Originally Posted by ksandvik View Post
Yeah. When did the downhill start? D50? I think Roland started to think digital after the Yamaha DX7 hit and that's where things went downhill...

Probably around the time the original founder retired from hands on management
#13
16th July 2011
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Yep, the Space Echo is also important, and the 'jazz chorus' and Dimension-D.
The S series samplers are still well thought of.
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Quote:
Originally Posted by ksandvik View Post
Yeah. When did the downhill start? D50? I think Roland started to think digital after the Yamaha DX7 hit and that's where things went downhill...
Actually, IMHO, the D50 was a strong offering. many people love it. it has a very magical sound. Then the JX8P which almost happened at the same time as the DX had some really great attributes. I think it's a huge synth and built extremely well even though it looks like crap. Just after the JD 800 and the 990 is where I personally see a bit of a cutoff. With that said, I have an SH32 and I really like it for the things it can do and it's retro design. I wasn't happy with my XV5080 for it's sound and for it's build quality. But nobody except the Moog factory or some of the obscure modular companies are making the same kind of rugged electronic instruments anymore. It's not feasible given the very nature of how electronics devices are produced now. Unless you go boutique like the Moog people and build them with discrete rugged tactile components. and that's why a Voyager is so expensive. Sometimes I'm afraid to twist the knobs on the SH32. Very fragile.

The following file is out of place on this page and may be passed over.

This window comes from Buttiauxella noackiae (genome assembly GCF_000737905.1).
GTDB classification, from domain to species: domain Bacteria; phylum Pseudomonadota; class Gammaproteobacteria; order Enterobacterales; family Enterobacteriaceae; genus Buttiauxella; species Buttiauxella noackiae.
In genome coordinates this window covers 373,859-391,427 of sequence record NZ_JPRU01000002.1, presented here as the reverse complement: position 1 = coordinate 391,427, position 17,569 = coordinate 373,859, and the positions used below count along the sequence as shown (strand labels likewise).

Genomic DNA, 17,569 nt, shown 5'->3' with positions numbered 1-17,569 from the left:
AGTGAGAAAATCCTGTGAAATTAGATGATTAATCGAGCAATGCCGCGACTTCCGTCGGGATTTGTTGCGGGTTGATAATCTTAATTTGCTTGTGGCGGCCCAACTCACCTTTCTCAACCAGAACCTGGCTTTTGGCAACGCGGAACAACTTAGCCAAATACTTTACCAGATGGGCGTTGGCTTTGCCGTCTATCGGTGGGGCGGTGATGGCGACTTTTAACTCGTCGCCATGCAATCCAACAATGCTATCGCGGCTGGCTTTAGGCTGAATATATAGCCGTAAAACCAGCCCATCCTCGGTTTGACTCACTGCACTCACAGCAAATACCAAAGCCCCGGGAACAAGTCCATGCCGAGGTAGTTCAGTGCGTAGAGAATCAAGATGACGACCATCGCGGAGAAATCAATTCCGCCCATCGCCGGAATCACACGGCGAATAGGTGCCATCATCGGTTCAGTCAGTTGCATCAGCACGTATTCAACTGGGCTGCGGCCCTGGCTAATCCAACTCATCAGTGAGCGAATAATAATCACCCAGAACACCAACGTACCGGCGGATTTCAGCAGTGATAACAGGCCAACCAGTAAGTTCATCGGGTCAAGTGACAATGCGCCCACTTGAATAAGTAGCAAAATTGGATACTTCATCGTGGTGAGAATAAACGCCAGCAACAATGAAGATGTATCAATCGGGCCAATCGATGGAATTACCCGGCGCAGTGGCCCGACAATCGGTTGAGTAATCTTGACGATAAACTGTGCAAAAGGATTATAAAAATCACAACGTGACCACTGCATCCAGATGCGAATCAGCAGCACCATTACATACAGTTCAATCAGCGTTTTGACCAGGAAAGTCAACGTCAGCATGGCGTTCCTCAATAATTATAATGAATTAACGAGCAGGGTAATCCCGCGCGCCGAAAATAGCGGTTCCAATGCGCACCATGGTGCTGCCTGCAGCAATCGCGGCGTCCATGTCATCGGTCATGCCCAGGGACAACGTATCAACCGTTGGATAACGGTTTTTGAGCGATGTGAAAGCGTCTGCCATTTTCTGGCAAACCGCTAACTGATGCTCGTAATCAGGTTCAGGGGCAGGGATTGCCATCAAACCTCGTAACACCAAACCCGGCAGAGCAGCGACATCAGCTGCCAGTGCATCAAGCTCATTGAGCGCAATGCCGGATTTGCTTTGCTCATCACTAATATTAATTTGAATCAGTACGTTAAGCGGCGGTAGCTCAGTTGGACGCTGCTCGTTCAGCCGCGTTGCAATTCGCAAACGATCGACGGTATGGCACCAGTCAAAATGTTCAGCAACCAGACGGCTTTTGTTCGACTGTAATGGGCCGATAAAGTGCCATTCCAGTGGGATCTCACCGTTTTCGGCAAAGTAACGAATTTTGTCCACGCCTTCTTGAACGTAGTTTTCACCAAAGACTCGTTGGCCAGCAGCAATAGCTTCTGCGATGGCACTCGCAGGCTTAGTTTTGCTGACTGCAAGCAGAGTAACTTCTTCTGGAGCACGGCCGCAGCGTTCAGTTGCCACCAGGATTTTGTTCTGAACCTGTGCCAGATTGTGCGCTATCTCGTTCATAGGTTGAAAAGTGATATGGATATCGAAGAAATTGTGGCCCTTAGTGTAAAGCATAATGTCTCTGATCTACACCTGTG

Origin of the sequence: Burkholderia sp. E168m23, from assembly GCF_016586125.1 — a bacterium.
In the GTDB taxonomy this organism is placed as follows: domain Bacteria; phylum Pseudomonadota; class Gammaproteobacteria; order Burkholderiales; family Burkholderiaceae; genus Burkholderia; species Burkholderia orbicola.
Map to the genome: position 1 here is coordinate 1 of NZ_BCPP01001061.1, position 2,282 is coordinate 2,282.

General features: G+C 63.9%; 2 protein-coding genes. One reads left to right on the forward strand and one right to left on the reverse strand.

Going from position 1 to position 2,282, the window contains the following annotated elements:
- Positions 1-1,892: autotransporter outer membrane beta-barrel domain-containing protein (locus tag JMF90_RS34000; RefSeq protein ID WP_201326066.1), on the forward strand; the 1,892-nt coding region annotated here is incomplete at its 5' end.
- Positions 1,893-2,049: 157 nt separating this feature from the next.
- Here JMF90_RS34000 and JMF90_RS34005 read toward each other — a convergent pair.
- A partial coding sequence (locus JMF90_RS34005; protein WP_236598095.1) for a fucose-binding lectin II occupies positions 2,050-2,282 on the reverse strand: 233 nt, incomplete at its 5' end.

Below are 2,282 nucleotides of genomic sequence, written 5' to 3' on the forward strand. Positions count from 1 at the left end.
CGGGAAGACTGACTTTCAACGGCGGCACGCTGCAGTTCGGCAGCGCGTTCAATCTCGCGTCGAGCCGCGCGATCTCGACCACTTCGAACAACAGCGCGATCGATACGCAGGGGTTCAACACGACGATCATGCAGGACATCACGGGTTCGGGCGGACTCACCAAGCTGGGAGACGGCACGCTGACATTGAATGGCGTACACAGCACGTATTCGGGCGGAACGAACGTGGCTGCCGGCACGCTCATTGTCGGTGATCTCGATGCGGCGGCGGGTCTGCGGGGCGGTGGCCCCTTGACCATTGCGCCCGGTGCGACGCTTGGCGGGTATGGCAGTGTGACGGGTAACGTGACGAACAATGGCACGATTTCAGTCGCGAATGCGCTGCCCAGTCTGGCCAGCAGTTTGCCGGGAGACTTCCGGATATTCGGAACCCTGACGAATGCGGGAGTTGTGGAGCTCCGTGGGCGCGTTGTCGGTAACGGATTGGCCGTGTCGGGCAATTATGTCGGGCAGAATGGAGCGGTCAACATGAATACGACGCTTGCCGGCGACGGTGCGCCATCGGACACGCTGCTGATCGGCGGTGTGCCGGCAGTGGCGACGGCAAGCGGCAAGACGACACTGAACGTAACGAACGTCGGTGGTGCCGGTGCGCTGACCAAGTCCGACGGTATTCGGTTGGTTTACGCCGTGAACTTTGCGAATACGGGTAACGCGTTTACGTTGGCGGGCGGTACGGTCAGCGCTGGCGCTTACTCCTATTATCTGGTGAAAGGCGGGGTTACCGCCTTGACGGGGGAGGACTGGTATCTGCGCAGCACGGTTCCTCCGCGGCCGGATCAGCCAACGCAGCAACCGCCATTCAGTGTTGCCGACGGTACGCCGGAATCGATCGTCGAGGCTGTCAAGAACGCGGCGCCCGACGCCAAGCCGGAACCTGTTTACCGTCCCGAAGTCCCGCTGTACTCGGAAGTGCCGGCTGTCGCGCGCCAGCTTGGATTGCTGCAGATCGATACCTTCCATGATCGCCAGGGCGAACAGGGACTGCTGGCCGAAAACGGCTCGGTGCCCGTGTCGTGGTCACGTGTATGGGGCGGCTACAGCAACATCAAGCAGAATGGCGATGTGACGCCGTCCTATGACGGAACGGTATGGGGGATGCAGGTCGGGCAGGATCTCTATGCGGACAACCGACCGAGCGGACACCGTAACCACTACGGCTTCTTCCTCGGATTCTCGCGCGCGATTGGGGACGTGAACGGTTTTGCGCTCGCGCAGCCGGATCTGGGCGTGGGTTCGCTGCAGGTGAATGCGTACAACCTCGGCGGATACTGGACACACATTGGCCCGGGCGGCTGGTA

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A lot of my Roland synths come from era, but I would extend it at least up until 1986 when the Alpha Juno-2 was released. In my collection I've got:

Promars
Jupiter-4
CR-8000
TR-606
JX-3P w/PG-200
MKS-30
Juno-2 w/PG-300
MKS-50

I've also got 'more recent' stuff like a JP-8000, XP-60, etc., but by the late 90s I was no longer interested in what Roland was putting out synth-wise. I haven't bought a new Roland synth since 1997. The only Roland gear I've bought since are some Cube monitors and an RE-20 Space Echo. I was kind of hoping the Jupiter-80 might be my first new Roland synth in nearly fifteen years, but... well, it's hard to say at this point. I need to play one first.